Friday, December 24, 2010

The Year of the Sparrow

Savannah Sparrow
 Savannah Sparrow (Passerculus sandwichensis)


I have never really thought much about sparrows, but this seems to be changing.  In my other blog reflecting on Mary Oliver's poetry, sparrows have come up frequently in her poems and my writing.  Then on Sunday, as part of the local Christmas Bird Count, I was a member of a counting circle that emphasized sparrows. We formed "sparrow lines" to flush out and identify the birds. Okay, I was more of flusher than an identifier.  Only two days later I received in the mail rather serendipitously a promotional nature calendar whose subject  was...wait for it....sparrows!

Then yesterday this story was brought to  my attention:

"Tell me, how much is a snowflake in weight?" asked a sparrow a wild pigeon.
"Not more than nothing" was the answer. 

"Then", the sparrow says, "I want to tell you a wonderful story: I was
sitting on a branch of a pine tree, close to the trunk when it started to
snow. Not much, not like in a storm. No, it was like in a dream, without
any touch of intensity. Because I did not have anything else to do I started
to count those snowflakes which fell on my branch and the needles. Their
number was 3 741 952. When the next snowflake fell on the branch - not
more than a nothing as you said - the branch broke." 

The sparrow did not say more, he took off. 

The pigeon, which is supposed to be an authority since Noah in this topic,
thought a while about this story and then said to itself: May be there is
only one voice missing on our earth that peace will be in our world. 

Is yours the missing voice?

Is it the sparrows?

Is it mine?

What I am learning, oh Lord, ever so slowly, is that all beings matter, for each sings a song of life, and of death. 

So to affirm this knowing I plan to embody this song.  I shall learn more about sparrows this year.  Let them no longer be unidentifiable "little-brown'jobs" but daily miracles to discern.

May I in this year come to know the voices in the field as I add my song to theirs.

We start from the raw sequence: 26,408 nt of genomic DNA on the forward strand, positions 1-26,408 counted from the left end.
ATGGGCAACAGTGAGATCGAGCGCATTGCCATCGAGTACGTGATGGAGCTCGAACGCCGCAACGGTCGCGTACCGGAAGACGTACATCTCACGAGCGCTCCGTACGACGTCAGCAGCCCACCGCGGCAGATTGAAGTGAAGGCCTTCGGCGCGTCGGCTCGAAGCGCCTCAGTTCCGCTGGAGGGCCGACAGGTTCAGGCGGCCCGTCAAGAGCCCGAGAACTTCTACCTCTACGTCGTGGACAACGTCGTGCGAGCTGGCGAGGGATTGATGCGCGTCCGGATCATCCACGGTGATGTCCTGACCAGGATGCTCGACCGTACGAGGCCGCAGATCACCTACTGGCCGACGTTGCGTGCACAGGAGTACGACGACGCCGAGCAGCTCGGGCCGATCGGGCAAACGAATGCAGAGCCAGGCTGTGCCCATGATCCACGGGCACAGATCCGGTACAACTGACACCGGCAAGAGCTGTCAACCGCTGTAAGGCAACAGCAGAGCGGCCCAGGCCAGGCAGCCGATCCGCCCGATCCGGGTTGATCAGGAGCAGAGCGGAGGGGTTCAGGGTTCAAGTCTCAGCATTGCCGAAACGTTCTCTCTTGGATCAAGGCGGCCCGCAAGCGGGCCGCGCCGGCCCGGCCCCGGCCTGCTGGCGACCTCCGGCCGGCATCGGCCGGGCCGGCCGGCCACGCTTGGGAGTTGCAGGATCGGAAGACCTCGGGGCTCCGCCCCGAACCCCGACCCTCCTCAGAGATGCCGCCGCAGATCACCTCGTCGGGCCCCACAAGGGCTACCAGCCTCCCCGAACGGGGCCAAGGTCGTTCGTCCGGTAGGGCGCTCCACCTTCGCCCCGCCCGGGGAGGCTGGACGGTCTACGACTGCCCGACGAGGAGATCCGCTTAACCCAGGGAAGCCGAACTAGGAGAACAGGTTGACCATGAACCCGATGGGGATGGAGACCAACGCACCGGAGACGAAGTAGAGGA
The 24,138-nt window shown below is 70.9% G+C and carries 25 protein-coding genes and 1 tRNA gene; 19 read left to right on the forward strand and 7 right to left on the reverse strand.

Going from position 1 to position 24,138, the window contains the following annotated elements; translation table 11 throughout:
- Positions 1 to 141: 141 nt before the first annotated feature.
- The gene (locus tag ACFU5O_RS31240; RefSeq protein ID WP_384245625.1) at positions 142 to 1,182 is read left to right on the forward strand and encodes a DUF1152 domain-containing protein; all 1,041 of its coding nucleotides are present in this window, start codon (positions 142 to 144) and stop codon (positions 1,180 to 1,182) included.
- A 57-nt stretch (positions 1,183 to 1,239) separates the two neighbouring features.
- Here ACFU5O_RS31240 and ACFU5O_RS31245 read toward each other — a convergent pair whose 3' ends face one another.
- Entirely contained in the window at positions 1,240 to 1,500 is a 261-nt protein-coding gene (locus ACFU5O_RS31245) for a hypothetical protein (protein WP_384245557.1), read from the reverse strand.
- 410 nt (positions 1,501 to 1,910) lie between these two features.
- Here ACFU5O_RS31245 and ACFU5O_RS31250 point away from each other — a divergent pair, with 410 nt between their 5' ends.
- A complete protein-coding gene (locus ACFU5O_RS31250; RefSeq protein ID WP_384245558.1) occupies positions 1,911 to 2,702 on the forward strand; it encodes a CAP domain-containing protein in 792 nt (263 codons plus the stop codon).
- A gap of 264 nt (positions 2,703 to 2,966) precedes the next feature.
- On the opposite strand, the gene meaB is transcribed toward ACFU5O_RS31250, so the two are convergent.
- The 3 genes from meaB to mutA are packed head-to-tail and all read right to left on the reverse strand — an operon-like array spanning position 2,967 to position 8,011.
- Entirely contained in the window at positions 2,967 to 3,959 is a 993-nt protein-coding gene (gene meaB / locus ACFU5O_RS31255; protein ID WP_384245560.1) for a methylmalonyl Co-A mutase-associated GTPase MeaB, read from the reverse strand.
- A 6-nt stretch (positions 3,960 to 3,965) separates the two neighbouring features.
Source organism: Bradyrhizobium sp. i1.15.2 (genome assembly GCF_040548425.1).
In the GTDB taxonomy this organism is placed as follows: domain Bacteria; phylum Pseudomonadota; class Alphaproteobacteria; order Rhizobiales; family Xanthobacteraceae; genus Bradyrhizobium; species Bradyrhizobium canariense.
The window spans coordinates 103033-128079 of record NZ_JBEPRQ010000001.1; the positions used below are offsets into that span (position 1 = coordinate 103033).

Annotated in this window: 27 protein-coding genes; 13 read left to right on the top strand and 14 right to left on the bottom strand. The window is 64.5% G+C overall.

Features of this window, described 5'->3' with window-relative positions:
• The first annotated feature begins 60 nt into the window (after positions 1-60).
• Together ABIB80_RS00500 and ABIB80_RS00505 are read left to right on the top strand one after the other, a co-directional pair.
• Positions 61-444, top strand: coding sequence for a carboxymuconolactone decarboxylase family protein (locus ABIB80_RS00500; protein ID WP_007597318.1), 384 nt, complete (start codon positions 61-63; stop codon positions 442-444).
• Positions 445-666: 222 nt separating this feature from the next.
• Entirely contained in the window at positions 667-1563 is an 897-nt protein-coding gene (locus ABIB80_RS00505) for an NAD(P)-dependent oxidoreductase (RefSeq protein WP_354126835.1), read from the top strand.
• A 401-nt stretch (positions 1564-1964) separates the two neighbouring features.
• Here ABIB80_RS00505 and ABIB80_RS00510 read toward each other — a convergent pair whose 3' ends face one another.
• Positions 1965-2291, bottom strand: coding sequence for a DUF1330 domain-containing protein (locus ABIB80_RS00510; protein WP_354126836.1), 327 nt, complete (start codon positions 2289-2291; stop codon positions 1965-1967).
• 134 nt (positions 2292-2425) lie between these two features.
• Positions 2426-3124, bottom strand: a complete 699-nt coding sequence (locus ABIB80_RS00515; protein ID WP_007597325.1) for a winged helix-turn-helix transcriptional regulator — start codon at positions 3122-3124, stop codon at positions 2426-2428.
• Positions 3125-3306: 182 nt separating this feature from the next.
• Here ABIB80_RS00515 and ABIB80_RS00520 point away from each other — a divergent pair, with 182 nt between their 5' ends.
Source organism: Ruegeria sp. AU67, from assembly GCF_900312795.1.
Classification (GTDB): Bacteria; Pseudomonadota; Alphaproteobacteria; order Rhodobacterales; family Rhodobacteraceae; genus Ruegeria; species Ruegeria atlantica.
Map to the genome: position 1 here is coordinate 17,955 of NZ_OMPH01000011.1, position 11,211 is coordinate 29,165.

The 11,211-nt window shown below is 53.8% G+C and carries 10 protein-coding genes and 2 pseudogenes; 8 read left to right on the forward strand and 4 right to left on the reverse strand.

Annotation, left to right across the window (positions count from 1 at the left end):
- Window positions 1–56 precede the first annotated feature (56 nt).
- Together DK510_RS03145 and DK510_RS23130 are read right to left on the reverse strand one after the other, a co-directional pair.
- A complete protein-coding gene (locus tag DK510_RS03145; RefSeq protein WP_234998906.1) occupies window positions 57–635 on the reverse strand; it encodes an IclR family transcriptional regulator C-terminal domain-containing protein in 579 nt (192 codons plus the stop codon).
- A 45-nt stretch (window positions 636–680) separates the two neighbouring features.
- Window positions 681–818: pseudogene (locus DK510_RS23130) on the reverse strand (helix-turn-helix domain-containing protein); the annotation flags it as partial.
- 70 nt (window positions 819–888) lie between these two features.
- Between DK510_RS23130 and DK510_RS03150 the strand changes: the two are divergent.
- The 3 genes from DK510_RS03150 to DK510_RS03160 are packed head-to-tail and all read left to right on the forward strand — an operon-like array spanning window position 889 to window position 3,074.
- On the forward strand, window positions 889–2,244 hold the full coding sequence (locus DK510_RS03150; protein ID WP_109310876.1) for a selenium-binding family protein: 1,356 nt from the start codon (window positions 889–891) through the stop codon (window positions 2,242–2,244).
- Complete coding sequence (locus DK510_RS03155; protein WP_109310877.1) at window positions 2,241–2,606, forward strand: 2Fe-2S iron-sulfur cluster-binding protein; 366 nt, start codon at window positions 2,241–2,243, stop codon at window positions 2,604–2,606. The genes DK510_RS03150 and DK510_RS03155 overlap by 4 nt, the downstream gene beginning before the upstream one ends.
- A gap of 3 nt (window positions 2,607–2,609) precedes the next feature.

Whose voice shall you join this year?


Wednesday, December 8, 2010

The Lama of Birds

080c2ef9e0 Tashi Sange. Photo: Geng Dong


Tibetan Buddhism produces much for us to admire, including now a lama of birds.  Tashi Sange, also known as the Bird Whisperer, dedicates his life to protecting the environment and birds of his homeland of Tibet.

Sange always loved birds, even before he moved to a Temple at 13 years of age.  Sange spent much of his free time at the temple observing birds, whom he imagined were his father and mother.  When he reached 15,  he began recording his observations, later to draw and paint his subjects, and thus his hobby turned into a lifetime passion.

One interviewer, Geng Dong, said "He regards birds as his friends. I remembered he once whispered to a Tibetan Bunting just like he was speaking to close friends."  Geng adds,  "I think he got a lot from Tibetan Buddhism, such as the equal rights of human beings with other life and the harmonious coexistence between nature and humans."

I wonder if his love of birds came before his path of Buddhism, a path he uses to sustain research and conservation for over 25 years.

This is the order at which I came to religion, birds, and conservation.  As a child I spent my days with birds, talking and singing to them as I wandered the fields and woods of my childhood.  Their songs led me to conservation and my religious calling as a Unitarian Universalist minister.   I came to Unitarian Universalism and my spiritual practices sprinkled with Sufism, Buddhism, and nature spirituality only 13 years ago. What if, instead, I had entered on this path at age 13 as did Sange.  Perhaps I could have given so much more in return for the company of birds.

No matter the past, the question now is how to sustain ourselves into the future.  

What do you do to sustain your efforts?